combined result of these two contrasting formulation effects on skin barrier function. The
diffusion enhancing effect of CF10 and CF50 was shown to be due to the microemulsions
contained in these formulations. The presence of ethanol was found to be essential for this
effect, demonstrating a synergism of the microemulsions with the ethanol.
During evaporation of volatile formulation compounds, several phase transitions were
detected, such as: vesicle to microemulsion in case of CF10, phase inversion from o/w to w/o
in case of CF50 and drug precipitation due to exceeded maximum solubility in case of E. For
LD and CF10, sodium nicotinate fluxes were continuously increasing in course of the
permeation experiments. The emulsion yielded a constant flux, while the phase inversion
observed in case of CF50 very likely caused a decrease in permeation. For quantitative
interpretation of the permeation data, the continuous phase drug concentration concept was
expanded to the situation of non-occlusive application. The increase of permeability for nonocclusively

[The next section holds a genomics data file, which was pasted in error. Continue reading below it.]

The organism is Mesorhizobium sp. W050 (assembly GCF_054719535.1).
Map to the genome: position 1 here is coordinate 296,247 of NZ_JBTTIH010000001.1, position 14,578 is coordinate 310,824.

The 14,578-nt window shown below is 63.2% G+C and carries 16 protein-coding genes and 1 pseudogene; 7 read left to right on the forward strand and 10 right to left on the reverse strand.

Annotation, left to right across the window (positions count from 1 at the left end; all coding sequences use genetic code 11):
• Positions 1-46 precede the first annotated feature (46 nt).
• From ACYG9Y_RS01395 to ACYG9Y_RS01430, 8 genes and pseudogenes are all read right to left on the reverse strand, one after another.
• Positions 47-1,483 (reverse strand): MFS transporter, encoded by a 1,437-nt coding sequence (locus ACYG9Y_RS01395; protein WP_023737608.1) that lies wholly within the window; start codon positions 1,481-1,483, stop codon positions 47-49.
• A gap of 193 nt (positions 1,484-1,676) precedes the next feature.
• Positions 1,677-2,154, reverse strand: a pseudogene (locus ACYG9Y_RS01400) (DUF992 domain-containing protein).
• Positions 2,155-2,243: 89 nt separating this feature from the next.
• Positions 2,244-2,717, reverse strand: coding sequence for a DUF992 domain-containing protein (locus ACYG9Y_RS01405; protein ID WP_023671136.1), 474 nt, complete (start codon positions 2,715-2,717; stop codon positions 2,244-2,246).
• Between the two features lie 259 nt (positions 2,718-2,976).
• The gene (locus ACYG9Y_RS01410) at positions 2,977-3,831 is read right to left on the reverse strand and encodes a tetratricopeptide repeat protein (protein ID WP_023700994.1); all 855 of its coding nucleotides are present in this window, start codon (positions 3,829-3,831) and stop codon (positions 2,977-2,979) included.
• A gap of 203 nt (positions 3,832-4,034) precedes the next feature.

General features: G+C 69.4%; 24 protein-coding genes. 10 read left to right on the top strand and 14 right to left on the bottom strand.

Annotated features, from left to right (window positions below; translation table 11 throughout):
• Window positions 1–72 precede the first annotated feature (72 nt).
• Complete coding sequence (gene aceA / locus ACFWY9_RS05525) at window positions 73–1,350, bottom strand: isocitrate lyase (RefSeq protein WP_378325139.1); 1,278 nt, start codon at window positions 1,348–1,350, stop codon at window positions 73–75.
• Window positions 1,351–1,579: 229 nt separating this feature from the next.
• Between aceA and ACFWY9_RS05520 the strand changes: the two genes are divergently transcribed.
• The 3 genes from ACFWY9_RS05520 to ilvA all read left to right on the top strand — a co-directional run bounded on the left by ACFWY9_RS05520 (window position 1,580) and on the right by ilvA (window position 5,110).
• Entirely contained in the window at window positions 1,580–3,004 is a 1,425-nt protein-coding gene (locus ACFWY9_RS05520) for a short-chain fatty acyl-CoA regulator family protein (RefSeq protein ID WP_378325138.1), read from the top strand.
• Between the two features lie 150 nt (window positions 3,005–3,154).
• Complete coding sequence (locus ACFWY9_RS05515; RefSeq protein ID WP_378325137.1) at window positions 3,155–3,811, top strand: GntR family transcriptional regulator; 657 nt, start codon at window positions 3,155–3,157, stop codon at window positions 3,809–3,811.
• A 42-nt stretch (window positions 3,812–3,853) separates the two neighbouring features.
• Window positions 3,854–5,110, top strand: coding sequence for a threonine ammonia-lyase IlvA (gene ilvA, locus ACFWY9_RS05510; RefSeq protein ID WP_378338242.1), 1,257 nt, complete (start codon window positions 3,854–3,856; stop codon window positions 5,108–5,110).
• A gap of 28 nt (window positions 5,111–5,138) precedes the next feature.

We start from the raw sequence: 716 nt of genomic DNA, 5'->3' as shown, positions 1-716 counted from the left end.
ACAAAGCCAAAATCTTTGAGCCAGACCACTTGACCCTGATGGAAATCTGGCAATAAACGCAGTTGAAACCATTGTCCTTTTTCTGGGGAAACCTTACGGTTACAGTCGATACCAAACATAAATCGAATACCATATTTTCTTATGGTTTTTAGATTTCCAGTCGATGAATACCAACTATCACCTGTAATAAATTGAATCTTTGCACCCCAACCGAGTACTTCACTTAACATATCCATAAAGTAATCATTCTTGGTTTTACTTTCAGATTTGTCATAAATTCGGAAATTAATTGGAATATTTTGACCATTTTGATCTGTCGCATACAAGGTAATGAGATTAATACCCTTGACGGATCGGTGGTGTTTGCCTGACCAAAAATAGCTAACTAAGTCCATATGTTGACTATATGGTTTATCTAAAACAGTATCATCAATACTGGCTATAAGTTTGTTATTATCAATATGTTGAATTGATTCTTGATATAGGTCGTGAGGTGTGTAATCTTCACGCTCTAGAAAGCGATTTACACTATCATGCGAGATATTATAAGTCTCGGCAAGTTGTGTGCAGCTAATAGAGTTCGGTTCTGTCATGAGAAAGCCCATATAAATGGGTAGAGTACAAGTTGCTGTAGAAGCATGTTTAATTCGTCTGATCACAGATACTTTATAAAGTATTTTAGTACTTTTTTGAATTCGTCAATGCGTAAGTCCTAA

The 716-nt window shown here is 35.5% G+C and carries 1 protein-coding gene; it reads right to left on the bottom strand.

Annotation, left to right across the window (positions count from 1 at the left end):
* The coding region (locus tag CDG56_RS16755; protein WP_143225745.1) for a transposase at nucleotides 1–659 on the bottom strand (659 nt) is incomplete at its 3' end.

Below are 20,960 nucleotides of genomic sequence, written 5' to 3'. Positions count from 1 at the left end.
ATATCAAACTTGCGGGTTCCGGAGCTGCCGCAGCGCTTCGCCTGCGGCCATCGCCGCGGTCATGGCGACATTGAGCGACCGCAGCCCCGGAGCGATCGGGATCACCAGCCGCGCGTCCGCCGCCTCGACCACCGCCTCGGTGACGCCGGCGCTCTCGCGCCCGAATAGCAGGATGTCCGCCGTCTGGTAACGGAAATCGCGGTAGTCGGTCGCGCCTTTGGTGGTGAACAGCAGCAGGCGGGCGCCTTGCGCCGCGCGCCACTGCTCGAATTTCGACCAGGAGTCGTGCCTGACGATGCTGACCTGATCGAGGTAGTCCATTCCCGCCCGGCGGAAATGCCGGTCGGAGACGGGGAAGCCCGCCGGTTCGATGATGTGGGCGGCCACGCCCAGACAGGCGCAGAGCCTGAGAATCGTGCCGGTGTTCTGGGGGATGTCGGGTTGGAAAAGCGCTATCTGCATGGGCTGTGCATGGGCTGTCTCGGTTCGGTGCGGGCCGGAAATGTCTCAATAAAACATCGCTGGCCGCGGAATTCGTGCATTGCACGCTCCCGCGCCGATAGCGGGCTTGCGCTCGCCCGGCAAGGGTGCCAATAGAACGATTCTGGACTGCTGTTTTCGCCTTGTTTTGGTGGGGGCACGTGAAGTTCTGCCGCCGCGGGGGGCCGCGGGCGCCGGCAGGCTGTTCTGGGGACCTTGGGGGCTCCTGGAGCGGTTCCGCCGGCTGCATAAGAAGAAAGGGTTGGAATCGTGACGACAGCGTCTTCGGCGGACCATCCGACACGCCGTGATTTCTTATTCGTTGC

applied formulations was up to tenfold, compared to an occlusively applied purely
aqueous gel. This could be explained by the resulting continuous phase drug concentrations,
independently of arising microstructures. Hence, this concentration governed sodium
nicotinate permeation in this situation alone, without the need to consider formulation effects
on skin barrier function. This is in good agreement with the observed synergism of the ethanol
with the microemulsions, because ethanol evaporated very quickly from the formulations
following non-occlusive application.
To conclude, taking into account continuous phase drug concentration of multi-phase
formulations provides a predictive tool in order to delineate the effect of physicochemical
formulation parameters and of formulation effects on skin barrier function on delivery rate. This
is true for occlusive and non-occlusive application.
Advisors:Leuenberger, Hans
Committee Members:Imanidis, Georgios and Hoogevest, Peter van
Faculties and Departments:05 Faculty of Science > Departement Pharmazeutische Wissenschaften > Pharmazie > Pharmazeutische Technologie (Huwyler)
UniBasel Contributors:Imanidis, Georgios
Item Type:Thesis
Thesis Subtype:Doctoral Thesis
Thesis no:7521
Thesis status:Complete
Bibsysno:Link to catalogue
Number of Pages:112
Language:English
Identification Number:
Last Modified:22 Jan 2018 15:50
Deposited On:13 Feb 2009 15:56